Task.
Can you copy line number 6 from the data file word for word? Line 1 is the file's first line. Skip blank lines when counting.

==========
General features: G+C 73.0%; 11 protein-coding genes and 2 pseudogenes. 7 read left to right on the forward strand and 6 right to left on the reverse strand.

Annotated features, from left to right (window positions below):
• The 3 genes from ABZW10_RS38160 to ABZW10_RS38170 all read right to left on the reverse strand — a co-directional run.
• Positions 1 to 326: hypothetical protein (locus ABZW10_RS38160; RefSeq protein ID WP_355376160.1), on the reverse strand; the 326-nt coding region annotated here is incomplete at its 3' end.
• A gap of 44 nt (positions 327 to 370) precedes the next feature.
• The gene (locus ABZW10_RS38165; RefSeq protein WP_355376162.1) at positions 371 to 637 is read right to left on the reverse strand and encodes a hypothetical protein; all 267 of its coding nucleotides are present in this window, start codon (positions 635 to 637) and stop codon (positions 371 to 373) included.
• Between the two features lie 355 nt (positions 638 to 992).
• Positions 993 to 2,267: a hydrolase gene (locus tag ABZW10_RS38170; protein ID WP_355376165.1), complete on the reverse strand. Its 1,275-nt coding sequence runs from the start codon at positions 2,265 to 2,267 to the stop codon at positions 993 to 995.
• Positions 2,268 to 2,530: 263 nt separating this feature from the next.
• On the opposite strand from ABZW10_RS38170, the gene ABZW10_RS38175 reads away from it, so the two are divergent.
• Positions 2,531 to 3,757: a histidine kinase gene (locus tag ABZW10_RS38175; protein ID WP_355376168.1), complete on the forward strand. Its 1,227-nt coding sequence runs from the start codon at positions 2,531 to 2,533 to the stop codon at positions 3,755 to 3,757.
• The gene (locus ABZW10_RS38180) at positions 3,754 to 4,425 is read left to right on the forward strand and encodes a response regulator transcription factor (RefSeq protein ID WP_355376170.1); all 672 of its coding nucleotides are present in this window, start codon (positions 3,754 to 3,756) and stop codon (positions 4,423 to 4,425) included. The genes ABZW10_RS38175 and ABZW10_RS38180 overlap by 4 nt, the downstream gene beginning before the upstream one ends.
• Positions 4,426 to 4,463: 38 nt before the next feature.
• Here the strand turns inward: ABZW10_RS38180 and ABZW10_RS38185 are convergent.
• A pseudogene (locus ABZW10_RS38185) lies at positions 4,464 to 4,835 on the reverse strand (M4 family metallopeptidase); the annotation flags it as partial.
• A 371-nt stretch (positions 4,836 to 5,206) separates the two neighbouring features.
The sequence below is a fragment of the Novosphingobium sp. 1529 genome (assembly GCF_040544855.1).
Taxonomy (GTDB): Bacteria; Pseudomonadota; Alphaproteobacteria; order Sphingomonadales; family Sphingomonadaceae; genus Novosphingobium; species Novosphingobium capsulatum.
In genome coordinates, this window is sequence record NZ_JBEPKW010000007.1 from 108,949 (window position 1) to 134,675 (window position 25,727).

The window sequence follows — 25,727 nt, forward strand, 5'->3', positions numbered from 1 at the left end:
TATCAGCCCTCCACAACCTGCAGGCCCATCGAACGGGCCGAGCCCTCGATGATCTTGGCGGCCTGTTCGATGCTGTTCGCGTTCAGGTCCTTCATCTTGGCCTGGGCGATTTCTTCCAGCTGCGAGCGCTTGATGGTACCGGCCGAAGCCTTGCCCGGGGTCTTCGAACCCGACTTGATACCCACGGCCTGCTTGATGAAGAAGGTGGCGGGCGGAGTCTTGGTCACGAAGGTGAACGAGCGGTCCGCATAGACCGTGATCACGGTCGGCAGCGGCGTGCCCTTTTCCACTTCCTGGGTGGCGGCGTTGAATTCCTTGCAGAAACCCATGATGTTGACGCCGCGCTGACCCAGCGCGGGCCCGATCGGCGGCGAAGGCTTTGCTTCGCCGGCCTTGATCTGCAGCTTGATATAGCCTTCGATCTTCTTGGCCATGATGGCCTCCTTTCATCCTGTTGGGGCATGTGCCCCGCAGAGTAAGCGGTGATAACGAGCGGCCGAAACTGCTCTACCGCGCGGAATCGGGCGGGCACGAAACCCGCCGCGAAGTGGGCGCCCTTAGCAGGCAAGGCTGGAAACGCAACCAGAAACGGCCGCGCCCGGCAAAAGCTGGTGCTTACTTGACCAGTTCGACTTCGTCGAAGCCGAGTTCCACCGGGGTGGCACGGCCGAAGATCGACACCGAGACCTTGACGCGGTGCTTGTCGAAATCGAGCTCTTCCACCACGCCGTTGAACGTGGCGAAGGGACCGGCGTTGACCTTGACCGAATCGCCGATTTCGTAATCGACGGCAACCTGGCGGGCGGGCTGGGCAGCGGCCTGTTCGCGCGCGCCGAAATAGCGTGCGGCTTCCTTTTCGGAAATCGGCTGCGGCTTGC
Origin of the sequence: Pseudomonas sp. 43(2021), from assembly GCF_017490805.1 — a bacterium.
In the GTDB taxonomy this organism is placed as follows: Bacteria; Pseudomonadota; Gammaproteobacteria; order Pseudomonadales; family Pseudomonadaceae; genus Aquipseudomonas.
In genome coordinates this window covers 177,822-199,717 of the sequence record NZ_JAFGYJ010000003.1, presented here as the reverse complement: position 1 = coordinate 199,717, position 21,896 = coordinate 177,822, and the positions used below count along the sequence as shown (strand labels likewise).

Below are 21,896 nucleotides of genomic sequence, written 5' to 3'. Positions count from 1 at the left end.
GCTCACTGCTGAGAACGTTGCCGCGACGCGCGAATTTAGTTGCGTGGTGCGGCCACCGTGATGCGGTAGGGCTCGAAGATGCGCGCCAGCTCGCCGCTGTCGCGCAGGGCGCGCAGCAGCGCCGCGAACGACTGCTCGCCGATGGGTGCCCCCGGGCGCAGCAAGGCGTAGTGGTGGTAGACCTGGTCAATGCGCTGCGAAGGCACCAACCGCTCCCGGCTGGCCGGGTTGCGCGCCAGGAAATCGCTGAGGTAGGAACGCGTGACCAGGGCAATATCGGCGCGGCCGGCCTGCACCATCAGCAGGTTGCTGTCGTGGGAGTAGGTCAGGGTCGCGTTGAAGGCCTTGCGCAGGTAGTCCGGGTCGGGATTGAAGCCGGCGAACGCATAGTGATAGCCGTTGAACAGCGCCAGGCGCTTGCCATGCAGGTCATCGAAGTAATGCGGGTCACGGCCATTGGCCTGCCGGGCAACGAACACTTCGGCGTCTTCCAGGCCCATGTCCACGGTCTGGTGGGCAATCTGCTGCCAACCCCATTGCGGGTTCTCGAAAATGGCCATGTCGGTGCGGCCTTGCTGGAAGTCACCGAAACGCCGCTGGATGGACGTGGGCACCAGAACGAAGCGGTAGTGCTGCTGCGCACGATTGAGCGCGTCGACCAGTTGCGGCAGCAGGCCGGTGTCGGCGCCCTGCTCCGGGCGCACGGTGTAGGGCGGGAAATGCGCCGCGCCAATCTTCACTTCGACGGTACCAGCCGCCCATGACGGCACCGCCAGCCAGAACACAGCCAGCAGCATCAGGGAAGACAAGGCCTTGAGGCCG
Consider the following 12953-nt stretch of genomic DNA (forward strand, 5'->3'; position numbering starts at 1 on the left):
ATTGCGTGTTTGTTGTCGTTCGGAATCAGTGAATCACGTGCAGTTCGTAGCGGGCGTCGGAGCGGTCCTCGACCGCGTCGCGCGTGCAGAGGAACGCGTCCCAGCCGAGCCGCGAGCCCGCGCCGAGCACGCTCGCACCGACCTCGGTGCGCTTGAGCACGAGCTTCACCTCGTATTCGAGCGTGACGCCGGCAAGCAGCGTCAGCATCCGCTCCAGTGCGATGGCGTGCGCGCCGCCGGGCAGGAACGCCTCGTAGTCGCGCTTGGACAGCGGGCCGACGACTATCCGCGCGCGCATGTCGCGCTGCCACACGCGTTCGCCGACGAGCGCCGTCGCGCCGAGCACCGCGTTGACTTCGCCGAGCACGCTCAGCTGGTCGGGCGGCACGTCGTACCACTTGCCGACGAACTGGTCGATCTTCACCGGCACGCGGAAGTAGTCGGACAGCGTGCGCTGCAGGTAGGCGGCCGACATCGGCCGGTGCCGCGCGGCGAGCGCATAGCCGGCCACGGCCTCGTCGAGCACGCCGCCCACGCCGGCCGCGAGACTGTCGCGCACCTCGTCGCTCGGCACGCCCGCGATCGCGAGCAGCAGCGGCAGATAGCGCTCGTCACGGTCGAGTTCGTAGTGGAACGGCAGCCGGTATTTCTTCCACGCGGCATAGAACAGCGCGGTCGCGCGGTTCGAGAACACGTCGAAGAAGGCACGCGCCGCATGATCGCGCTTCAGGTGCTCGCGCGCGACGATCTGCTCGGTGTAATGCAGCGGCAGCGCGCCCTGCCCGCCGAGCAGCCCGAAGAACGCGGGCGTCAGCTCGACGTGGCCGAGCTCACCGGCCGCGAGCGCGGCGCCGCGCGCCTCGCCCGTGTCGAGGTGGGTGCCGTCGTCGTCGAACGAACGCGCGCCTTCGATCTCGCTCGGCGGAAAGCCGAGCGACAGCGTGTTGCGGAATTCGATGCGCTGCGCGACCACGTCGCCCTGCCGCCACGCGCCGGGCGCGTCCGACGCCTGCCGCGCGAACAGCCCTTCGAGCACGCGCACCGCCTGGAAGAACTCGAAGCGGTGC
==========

• The gene (locus ABZW10_RS38165; RefSeq protein WP_355376162.1) at positions 371 to 637 is read right to left on the reverse strand and encodes a hypothetical protein; all 267 of its coding nucleotides are present in this window, start codon (positions 635 to 637) and stop codon (positions 371 to 373) included.